FIG. 5 shows a Nyquist filter suitable for use in the embodiments of the invention shown in FIGS. 1 and 2. This filter is actually two cascaded FIR filters. The band pass filter 100 which may, for example, have a pass band from 2.38 MHz to 4.08 MHz passes the entire asymmetrical sideband modulated I signal. A second output weighted FIR filter comprising delay elements 101, sample scalers 102 and summer 103 is a low pass filter which provides a high frequency roll off that is symmetric about the color subcarrier frequency. Band pass filtered samples from filter 100 are delayed one clock period by each of the delay elements 101. Delayed samples are multiplied by weighting factors in the sample scalers 102. The weighted samples are then added in summer 103 to provide the output of the filter. Exemplary weighting factors that define a roll off characteristic exhibiting odd symmetry about the color subcarrier frequency are shown in FIG. 5.
The filter shown in FIG. 5 is only one of many possible Nyquist filters that could be used with the present invention. It is contemplated, for example, that a single FIR filter can be used in place of the two cascaded filters and that the width of the transition band which defines the high frequency roll-off of the filter can range from 0 Hz to the bandwidth of the double sideband modulated portion of the I color difference signal.
It is further contemplated that the Q demodulator 28 and the I demodulator 42 may provide samples at the clock rate, four times the subcarrier frequency (4fsc), or at one-half or one-quarter of this rate. If the I demodulator 42 provides samples at a 4fsc rate, the demodulator may invert the sign of alternate ones of the samples provided to it by Nyquist filter 40 and pass these samples to I sample processor 48. The demodulation step of replacing alternate ones of the samples from filter 40 by the immediately preceeding samples may be omitted.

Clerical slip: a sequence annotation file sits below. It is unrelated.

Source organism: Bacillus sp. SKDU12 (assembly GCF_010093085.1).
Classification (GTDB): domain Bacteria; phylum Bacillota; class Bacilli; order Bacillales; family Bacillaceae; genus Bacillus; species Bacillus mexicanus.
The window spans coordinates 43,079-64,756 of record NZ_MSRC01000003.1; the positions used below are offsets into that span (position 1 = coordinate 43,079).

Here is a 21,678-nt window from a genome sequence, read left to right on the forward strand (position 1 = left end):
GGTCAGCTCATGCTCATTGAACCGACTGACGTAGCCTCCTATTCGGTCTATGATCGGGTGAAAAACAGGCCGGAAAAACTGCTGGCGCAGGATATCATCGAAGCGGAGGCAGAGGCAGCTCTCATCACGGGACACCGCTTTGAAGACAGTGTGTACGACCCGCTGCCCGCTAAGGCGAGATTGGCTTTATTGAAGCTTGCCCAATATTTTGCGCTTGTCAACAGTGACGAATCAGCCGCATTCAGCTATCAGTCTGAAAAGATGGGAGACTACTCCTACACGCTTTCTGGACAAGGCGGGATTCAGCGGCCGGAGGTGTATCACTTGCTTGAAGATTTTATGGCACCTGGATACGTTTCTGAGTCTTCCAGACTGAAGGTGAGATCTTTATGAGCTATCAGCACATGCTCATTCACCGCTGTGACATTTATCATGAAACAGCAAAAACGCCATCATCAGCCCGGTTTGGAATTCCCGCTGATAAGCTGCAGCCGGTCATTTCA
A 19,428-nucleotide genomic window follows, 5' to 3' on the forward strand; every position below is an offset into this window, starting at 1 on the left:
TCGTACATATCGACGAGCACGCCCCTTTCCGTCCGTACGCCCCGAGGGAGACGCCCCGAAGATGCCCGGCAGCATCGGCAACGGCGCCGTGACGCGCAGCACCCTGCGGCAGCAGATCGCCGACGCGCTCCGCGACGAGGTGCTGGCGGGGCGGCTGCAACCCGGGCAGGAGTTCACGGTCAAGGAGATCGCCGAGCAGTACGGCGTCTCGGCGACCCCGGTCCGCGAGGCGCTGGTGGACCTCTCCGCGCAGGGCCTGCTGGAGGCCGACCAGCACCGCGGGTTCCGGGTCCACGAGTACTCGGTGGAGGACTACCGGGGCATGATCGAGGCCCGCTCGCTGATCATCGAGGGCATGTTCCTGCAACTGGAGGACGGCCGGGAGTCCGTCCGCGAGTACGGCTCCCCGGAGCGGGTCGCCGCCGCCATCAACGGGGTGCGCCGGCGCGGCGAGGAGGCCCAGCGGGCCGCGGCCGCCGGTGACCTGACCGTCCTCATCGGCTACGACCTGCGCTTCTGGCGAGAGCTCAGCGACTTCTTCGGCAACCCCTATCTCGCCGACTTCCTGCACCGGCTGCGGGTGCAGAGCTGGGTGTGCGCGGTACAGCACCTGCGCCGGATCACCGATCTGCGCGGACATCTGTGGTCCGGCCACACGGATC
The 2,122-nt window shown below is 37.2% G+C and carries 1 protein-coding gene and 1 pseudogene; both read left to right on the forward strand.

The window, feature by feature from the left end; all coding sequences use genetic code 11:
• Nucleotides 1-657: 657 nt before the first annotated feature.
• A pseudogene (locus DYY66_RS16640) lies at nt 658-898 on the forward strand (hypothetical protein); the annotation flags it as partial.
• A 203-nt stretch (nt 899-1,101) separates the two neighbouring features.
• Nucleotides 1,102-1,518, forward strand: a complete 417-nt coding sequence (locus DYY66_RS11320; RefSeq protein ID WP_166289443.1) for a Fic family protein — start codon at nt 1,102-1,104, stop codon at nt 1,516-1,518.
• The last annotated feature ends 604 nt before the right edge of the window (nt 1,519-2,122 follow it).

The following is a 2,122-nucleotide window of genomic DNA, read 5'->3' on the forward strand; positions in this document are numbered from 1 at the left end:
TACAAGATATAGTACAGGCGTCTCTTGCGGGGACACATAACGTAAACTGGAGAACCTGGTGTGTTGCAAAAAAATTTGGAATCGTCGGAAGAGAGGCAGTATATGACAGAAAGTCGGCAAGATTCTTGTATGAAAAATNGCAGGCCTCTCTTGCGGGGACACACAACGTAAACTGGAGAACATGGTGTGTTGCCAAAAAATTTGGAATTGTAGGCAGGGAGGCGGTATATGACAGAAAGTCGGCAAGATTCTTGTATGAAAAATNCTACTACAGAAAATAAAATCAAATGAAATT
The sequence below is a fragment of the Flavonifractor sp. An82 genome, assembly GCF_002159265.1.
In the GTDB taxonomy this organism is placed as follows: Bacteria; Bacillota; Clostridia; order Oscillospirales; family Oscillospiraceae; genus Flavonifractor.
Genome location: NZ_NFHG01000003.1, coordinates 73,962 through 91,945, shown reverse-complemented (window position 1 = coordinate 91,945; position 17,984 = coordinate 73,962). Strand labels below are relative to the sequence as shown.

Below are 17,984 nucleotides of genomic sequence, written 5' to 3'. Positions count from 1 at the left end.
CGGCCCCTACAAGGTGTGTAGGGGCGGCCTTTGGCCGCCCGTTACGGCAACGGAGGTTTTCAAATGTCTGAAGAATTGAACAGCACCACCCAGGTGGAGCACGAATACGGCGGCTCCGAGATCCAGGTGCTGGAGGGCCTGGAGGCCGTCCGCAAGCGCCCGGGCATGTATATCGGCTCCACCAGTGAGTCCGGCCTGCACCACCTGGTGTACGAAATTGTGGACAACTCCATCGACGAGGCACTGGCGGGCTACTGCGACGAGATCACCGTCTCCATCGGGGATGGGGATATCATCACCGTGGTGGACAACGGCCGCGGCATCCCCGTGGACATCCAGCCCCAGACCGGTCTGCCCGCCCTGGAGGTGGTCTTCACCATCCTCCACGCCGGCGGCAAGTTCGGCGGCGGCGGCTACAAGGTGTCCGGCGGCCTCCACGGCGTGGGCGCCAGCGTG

Moreover, it is contemplated that digital to analog converters 14, 36, and 50 may be omitted and that the analog matrix 52 may be replaced by a digital matrix.
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|U.S. Classification||348/639, 348/E11.017, 348/E05.096, 348/E05.084|
|International Classification||H04N5/44, H04N11/14, H04N5/21|
|Cooperative Classification||H04N11/146, H04N5/44, H04N5/211|
|Jun 11, 1984||AS||Assignment|
Owner name: RCA CORPORATION A DE CORP
Free format text: ASSIGNMENT OF ASSIGNORS INTEREST.;ASSIGNORS:LEWIS, HENRY G. JR.;SCHIFF, LEONARD N.;REEL/FRAME:004298/0729
Effective date: 19840605
|Apr 14, 1988||AS||Assignment|
Owner name: RCA LICENSING CORPORATION, TWO INDEPENDENCE WAY, P
Free format text: ASSIGNMENT OF ASSIGNORS INTEREST.;ASSIGNOR:RCA CORPORATION, A CORP. OF DE;REEL/FRAME:004993/0131
Effective date: 19871208
|Oct 27, 1989||FPAY||Fee payment|
Year of fee payment: 4
|Oct 28, 1993||FPAY||Fee payment|
Year of fee payment: 8
|Feb 14, 1998||REMI||Maintenance fee reminder mailed|
|Jun 7, 1998||LAPS||Lapse for failure to pay maintenance fees|
|Aug 18, 1998||FP||Expired due to failure to pay maintenance fee|
Effective date: 19980610